On Friday 4 September we all - with Hei Mun (who organised it, of course), Laura and Margaret - went to the Old Rose & Crown in Walthamstow (my first time in this pub theatre) to see Bye Bye Birdie. It was very good. I enjoyed it at least five times more than Miss Saigon, which I'd seen the day before; the younger generation, conversely, preferred Miss Saigon; when I asked tonight why she didn't like this one so much, she said that nothing happened in it.
A stage musical from the early 60s, made into a film which I've never seen. Funny script, proper songs, very good performances, lots of harmony/ensemble singing, and good dancing. They took a risk playing good songs from the period before the start and at the interval, but the show's music bore the comparison.
The small band was at the back of the performing area (audience seated on two edges of the 'stage', front and left). One of the most striking things, which actually made the show more enjoyable, was how much the drummer in particular seemed to be enjoying not only playing but also watching the show; she was very cheery; and indeed I tracked her down on Twitter to thank her for this enhancement of the theatregoing experience...
I didn't know any of the songs, except the short 'We love you Conrad, we do' song, which passed into popular culture, perhaps via 'We love you Beatles', as a football terrace song, as in 'We love you Arsenal, we do'.
Once again an excellent fringe production worthy of a much bigger theatre, and performers as good as any on a west end stage, whether living out a career in the London fringe or a bright hope for the future. We'd seen Zac Hamilton (Conrad Birdie) before, in Princess Ida at the Finborough (he has a memorable face; a couple of others may have been in things we've seen, but I didn't remember them). The standout performances were Ryan Ford Iosco as the manager Albert Peterson, Liberty Buckland as his assistant/fiancee Rose Alvarez, Abigail Matthews as fan club president Kim Macafee and Harry Hart as her dad Harry Macafee.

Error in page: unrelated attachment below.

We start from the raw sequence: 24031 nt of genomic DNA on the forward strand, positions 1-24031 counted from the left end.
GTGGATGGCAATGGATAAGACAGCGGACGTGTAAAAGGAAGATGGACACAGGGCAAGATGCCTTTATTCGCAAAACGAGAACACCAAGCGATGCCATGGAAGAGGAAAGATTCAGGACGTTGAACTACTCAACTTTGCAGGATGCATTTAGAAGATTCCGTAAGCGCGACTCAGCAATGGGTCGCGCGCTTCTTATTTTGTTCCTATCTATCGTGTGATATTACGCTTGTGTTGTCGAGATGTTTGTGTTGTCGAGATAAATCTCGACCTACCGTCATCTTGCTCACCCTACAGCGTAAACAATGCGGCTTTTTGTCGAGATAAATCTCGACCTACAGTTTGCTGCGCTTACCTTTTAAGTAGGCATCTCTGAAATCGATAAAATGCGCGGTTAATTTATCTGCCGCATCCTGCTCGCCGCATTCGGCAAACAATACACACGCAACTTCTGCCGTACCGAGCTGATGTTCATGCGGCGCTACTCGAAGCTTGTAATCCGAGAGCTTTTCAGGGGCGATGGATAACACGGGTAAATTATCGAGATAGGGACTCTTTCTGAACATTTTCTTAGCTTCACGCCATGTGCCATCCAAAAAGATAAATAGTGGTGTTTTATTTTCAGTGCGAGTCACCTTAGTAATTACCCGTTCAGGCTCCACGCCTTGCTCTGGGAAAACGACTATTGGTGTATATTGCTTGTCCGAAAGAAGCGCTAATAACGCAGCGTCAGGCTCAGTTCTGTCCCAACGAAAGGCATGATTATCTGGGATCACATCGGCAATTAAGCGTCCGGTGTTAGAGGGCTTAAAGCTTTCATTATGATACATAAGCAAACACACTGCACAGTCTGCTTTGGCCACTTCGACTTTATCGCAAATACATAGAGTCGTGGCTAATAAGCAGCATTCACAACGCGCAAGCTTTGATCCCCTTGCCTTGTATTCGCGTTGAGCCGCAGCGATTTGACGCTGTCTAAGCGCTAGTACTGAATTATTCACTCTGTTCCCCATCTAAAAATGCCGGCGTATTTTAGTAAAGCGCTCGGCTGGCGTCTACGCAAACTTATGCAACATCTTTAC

(One of the most interesting things in the programme is that most of the cast listed their Twitter account in their bio. I've noticed more and more that people in fringe/offWE things I see are active on Twitter, which must be useful professionally.)
All Star Productions do things regularly there, I think, perhaps usually musical, and Bethan went there with Hei Mun earlier in the year to see something.
Some reviews. BritishTheatre. A Younger Theatre (a surprisingly poor review, which suggests I should ignore Lucy Streeten's reviews in future because we obviously see things very differently). LondonTheatre. MusicalTheatreReview. Voice Studio (someone's reviews on their work site). IndieLondon. Remote Goat. Civilian Theatre (a review blog, new to me). Unsurprisingly, not so many reviews on the first couple of results pages, and all online-only reviewers.